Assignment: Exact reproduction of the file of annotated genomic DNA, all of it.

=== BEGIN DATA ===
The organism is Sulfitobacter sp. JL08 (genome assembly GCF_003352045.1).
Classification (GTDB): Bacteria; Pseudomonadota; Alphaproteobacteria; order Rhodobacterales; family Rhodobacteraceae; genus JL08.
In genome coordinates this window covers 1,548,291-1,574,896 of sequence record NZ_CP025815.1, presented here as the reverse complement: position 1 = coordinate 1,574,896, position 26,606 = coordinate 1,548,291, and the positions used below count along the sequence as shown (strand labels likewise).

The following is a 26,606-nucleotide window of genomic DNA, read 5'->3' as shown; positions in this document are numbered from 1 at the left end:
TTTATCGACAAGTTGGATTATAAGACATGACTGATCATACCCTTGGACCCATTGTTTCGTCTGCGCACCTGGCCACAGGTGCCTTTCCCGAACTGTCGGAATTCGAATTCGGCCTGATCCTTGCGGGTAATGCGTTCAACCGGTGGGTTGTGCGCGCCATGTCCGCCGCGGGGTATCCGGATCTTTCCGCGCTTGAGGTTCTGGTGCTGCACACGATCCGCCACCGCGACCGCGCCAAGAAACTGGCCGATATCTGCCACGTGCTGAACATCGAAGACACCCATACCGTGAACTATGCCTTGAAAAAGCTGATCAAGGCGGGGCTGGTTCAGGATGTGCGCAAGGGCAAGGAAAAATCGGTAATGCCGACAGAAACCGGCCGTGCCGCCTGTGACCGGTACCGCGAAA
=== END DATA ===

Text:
The organism is Sulfitobacter sp. JL08 (genome assembly GCF_003352045.1).
Classification (GTDB): Bacteria; Pseudomonadota; Alphaproteobacteria; order Rhodobacterales; family Rhodobacteraceae; genus JL08.
In genome coordinates this window covers 1,548,291-1,574,896 of sequence record NZ_CP025815.1, presented here as the reverse complement: position 1 = coordinate 1,574,896, position 26,606 = coordinate 1,548,291, and the positions used below count along the sequence as shown (strand labels likewise).

The following is a 26,606-nucleotide window of genomic DNA, read 5'->3' as shown; positions in this document are numbered from 1 at the left end:
TTTATCGACAAGTTGGATTATAAGACATGACTGATCATACCCTTGGACCCATTGTTTCGTCTGCGCACCTGGCCACAGGTGCCTTTCCCGAACTGTCGGAATTCGAATTCGGCCTGATCCTTGCGGGTAATGCGTTCAACCGGTGGGTTGTGCGCGCCATGTCCGCCGCGGGGTATCCGGATCTTTCCGCGCTTGAGGTTCTGGTGCTGCACACGATCCGCCACCGCGACCGCGCCAAGAAACTGGCCGATATCTGCCACGTGCTGAACATCGAAGACACCCATACCGTGAACTATGCCTTGAAAAAGCTGATCAAGGCGGGGCTGGTTCAGGATGTGCGCAAGGGCAAGGAAAAATCGGTAATGCCGACAGAAACCGGCCGTGCCGCCTGTGACCGGTACCGCGAAA